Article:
MESA, Ariz. -- As a legitimate Major League workhorse, Jeff Samardzija probably doesn't envision Spring Trainings such as this one when he contemplates preparing for the regular season.Samardzija did not pitch more than four innings in any of his five Cactus League exhibitions this year. That trend continued Wednesday, when
MESA, Ariz. -- As a legitimate Major League workhorse, Jeff Samardzija probably doesn't envision Spring Trainings such as this one when he contemplates preparing for the regular season.
Samardzija did not pitch more than four innings in any of his five Cactus League exhibitions this year. That trend continued Wednesday, when he yielded three runs and seven hits spanning 3 1/3 innings in a Triple-A exhibition against Chicago Cubs farmhands.
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Samardzija is the only pitcher in the Majors besides Washington's Max Scherzer to work at least 200 innings each year for five consecutive seasons. His durability leads to consistency and even victory, though the Giants own a 28-36 record in his starts during his two seasons with them.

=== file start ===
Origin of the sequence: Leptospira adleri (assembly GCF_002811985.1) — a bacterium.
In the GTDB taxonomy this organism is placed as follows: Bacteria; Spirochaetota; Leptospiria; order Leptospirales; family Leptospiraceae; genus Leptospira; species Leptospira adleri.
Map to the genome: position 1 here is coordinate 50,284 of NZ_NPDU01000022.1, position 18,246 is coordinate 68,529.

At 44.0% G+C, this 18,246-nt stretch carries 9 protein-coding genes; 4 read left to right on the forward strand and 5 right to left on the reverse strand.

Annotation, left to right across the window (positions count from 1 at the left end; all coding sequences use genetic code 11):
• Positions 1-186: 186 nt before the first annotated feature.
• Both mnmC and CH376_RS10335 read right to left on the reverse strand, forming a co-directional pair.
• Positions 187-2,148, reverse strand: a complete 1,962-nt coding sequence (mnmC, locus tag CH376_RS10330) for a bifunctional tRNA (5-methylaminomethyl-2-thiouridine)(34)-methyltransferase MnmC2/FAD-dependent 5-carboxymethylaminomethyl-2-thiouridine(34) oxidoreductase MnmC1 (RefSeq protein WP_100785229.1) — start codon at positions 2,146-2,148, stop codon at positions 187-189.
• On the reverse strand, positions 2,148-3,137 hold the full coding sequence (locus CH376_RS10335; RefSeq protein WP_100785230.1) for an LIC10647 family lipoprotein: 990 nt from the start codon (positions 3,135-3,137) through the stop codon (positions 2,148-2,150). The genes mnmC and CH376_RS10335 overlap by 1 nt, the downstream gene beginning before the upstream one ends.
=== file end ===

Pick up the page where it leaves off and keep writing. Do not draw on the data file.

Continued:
The Giants are left to wonder and worry about Samardzija, their projected No. 3 starter, and the rest of their rotation. Giants manager Bruce Bochy insisted that injuries aren't an issue with Samardzija, though he recalled the right-hander experienced discomfort in his neck early in camp.
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Madison Bumgarner, San Francisco's Opening Day starter next Thursday at Los Angeles, is the lone Giant to last five innings or longer all spring. Squeezing that much work out of any starter will be considered a major accomplishment.
For a while on Wednesday, Samardzija appeared destined to last that long. He walked none and struck out six.
"The stuff's moving," he said. "... I didn't throw too many curveballs, but the slider was good, the cutter was good and I threw some good changeups."
But with a runner on second base and one out in the fourth inning, he grazed a Cubs rookie with a pitch and quickly left the mound, having reached his pitch limit of approximately 80. He indicated he'll be able to throw more when he makes his final exhibition appearance during the upcoming Bay Bridge Series.
"We'll go out and assume 100," he said.
Other clubs are facing similar predicaments with their pitchers, due to the truncated Spring Training that leaves teams unable to bring along pitchers gradually.
Nevertheless, Samardzija sounded like he wanted nothing more to do with camp, despite pitchers' overall need for more work.
"Oh man, I'm always ready to go," he said. "At this moment, this late in camp, that's all you're looking forward to."
Chris Haft has covered the Giants since 2005, and for MLB.com since 2007. Follow him on Twitter at @sfgiantsbeat and listen to his podcast.